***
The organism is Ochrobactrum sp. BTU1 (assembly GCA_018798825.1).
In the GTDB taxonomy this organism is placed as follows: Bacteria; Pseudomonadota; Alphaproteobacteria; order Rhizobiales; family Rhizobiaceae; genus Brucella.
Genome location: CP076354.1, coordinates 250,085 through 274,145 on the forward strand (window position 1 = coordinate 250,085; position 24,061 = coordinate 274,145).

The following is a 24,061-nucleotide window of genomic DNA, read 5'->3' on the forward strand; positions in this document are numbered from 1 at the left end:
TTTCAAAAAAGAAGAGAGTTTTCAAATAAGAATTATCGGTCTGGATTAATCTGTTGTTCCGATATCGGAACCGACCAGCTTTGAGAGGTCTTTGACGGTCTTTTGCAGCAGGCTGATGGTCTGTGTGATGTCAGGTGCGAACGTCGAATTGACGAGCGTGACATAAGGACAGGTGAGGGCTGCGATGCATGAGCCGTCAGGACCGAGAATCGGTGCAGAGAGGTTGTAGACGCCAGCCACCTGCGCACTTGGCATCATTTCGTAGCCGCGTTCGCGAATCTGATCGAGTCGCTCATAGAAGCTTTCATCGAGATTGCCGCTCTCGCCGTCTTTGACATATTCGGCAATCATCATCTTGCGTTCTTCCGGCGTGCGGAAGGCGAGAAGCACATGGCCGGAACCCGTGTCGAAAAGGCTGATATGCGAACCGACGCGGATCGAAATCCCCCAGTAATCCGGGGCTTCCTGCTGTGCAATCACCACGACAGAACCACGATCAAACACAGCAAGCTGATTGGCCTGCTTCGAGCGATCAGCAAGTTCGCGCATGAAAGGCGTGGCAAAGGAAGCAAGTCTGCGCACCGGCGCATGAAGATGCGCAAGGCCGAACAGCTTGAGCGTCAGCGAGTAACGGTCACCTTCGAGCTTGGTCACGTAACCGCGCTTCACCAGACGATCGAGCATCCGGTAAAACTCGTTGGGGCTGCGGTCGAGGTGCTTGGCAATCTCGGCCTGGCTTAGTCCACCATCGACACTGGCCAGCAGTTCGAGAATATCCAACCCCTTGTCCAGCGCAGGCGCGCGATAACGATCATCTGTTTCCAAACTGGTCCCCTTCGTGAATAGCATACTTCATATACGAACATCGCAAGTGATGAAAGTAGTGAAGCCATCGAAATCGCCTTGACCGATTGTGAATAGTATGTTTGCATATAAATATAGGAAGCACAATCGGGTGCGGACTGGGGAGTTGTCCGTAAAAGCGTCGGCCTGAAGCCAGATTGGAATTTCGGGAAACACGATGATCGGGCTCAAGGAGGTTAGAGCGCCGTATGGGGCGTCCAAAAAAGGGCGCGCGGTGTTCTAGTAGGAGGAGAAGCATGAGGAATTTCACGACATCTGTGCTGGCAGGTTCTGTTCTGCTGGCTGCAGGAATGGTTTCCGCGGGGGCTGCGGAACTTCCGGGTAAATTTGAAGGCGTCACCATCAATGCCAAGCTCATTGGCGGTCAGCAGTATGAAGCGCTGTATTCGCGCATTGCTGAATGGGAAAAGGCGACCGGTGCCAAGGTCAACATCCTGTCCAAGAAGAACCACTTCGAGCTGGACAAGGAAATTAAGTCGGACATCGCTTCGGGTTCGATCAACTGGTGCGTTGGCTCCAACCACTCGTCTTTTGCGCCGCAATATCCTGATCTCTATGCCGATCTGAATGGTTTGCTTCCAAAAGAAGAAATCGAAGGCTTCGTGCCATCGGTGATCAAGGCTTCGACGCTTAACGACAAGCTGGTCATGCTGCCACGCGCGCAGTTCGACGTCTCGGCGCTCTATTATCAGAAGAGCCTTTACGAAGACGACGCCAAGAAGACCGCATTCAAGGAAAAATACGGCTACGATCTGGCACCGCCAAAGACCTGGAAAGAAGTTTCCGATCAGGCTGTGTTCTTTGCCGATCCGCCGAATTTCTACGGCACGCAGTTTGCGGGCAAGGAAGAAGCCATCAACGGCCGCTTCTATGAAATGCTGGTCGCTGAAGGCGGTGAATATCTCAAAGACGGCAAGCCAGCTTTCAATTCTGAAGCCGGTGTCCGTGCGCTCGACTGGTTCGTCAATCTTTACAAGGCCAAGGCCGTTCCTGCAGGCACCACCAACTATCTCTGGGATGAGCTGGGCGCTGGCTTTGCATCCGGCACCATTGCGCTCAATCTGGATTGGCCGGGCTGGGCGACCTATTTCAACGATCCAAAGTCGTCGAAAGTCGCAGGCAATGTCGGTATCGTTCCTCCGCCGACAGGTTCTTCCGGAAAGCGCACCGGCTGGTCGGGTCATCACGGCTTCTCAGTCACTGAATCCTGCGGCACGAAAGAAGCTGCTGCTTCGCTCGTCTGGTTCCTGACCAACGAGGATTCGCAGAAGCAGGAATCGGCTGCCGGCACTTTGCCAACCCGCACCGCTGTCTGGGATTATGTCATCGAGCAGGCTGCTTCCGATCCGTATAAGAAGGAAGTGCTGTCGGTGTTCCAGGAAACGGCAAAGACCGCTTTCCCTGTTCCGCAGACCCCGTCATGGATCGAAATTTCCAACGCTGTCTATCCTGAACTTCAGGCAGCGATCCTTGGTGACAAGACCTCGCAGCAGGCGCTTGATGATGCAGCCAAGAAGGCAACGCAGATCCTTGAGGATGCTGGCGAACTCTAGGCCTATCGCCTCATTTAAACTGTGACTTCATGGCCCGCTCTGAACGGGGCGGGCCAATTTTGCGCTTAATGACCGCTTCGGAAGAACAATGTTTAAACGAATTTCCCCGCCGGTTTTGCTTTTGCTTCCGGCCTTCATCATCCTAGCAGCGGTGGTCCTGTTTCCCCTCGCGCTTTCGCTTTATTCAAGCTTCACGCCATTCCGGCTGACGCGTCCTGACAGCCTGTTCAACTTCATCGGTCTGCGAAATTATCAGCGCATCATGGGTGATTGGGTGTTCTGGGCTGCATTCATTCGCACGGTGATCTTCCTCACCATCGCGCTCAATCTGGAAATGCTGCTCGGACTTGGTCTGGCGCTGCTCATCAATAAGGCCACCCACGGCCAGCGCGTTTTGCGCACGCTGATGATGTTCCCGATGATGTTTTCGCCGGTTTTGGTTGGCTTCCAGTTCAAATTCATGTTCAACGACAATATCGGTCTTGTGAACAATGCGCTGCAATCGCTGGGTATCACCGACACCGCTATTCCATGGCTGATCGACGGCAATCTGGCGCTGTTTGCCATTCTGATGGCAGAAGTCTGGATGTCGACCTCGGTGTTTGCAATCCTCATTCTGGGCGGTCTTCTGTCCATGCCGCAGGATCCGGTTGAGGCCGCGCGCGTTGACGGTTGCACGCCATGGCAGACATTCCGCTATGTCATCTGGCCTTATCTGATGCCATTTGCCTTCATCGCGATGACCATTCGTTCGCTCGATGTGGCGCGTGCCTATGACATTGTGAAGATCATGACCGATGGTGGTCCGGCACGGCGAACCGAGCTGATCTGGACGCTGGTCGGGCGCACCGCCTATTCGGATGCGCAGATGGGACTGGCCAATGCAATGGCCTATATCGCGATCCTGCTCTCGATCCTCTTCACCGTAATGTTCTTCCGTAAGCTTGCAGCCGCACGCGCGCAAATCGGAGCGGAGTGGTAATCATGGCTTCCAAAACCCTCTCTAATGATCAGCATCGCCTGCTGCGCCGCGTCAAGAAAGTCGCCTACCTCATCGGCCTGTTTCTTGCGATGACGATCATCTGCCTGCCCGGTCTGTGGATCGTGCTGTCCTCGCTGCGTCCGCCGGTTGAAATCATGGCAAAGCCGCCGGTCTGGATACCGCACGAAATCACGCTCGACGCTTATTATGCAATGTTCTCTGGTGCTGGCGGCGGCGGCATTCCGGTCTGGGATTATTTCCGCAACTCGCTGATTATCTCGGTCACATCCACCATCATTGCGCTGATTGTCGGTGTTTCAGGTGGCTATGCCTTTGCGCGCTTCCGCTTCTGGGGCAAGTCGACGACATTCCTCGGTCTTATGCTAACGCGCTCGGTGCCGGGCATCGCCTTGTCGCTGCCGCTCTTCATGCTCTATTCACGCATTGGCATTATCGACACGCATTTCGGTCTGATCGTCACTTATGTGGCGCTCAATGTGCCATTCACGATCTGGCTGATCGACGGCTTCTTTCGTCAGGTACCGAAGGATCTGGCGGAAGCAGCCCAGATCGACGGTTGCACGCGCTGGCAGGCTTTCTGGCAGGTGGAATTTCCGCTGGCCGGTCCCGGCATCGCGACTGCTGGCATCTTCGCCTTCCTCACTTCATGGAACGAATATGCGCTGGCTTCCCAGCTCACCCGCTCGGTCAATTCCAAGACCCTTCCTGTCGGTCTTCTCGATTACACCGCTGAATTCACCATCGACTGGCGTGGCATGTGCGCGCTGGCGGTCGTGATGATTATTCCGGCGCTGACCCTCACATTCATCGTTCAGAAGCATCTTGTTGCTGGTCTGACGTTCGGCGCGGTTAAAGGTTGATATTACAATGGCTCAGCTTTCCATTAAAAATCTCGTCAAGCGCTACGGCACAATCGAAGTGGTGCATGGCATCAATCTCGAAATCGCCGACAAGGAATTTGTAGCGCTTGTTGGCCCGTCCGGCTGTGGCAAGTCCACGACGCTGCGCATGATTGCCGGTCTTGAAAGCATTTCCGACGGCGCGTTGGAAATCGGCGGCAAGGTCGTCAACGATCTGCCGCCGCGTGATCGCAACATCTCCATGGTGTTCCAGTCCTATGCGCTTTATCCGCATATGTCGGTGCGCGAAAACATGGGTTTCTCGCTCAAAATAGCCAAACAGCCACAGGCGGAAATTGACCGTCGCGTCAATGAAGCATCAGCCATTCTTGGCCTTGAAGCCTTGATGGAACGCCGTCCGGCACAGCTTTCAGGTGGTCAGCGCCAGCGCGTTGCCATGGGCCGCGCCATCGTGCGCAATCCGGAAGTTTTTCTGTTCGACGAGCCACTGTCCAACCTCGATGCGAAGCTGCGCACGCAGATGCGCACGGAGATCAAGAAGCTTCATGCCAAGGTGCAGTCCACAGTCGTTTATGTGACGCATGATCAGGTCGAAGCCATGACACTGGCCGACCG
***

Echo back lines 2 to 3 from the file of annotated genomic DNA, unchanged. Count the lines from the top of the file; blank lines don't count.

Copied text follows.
In the GTDB taxonomy this organism is placed as follows: Bacteria; Pseudomonadota; Alphaproteobacteria; order Rhizobiales; family Rhizobiaceae; genus Brucella.
Genome location: CP076354.1, coordinates 250,085 through 274,145 on the forward strand (window position 1 = coordinate 250,085; position 24,061 = coordinate 274,145).